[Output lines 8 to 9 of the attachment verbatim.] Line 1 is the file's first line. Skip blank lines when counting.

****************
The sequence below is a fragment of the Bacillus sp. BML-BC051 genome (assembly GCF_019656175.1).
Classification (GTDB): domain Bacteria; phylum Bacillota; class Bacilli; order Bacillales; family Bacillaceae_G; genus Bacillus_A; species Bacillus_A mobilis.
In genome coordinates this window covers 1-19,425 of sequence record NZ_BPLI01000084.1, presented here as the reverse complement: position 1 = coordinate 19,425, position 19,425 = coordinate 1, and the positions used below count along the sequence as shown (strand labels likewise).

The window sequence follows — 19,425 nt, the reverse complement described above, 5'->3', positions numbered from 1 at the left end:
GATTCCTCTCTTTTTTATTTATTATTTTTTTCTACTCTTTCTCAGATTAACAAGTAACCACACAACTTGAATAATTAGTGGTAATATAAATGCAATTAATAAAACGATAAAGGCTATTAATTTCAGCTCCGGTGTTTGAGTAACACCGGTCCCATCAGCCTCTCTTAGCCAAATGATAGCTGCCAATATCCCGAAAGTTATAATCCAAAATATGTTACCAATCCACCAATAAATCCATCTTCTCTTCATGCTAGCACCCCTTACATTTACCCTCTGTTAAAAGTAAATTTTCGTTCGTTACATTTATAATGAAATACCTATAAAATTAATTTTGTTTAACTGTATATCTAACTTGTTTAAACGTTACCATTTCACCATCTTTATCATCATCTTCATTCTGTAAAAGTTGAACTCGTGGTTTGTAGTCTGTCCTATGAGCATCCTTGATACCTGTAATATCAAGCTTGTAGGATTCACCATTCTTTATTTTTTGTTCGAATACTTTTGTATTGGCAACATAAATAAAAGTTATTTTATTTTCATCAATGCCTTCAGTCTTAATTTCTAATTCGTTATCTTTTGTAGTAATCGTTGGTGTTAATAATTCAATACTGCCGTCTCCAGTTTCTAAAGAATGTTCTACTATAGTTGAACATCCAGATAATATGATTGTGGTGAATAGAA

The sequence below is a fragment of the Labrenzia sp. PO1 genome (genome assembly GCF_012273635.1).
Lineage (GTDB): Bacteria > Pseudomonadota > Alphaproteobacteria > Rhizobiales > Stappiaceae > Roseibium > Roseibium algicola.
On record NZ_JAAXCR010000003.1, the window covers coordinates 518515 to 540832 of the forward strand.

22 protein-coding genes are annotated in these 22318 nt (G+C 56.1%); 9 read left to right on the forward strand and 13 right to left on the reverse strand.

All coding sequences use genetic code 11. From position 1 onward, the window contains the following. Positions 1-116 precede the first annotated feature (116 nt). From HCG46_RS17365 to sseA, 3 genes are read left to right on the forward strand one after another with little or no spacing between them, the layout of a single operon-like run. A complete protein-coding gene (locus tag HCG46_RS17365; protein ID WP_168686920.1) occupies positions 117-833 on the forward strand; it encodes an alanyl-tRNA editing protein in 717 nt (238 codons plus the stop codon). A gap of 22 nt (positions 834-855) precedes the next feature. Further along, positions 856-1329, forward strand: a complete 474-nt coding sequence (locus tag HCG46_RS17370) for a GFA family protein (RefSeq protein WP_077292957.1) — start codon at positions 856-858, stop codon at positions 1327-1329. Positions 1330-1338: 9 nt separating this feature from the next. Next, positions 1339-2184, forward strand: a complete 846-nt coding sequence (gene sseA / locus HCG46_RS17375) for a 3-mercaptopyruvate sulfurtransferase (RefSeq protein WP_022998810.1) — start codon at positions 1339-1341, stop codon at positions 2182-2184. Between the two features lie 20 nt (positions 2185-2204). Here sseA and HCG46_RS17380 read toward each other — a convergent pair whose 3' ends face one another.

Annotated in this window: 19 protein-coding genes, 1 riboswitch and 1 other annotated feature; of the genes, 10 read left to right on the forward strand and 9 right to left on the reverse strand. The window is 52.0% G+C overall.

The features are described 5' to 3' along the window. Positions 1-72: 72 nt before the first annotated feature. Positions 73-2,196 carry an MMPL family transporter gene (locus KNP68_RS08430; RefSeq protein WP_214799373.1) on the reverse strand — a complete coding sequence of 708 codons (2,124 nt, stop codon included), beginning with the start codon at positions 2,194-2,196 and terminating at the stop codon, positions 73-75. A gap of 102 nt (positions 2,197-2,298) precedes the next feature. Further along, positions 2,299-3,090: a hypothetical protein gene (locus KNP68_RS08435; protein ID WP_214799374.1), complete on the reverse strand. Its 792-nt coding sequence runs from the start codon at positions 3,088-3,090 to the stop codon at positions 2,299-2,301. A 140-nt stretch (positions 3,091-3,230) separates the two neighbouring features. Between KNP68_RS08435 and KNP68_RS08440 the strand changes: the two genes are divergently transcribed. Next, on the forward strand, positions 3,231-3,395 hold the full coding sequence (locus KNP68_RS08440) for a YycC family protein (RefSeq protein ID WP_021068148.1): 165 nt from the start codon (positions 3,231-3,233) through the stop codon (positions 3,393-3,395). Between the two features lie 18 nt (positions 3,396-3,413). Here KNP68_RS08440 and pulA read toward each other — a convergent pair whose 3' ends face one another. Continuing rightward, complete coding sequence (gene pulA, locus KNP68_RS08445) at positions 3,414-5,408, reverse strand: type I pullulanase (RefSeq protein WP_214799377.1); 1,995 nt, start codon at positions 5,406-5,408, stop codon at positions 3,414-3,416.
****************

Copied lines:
On record NZ_JAAXCR010000003.1, the window covers coordinates 518515 to 540832 of the forward strand.

22 protein-coding genes are annotated in these 22318 nt (G+C 56.1%); 9 read left to right on the forward strand and 13 right to left on the reverse strand.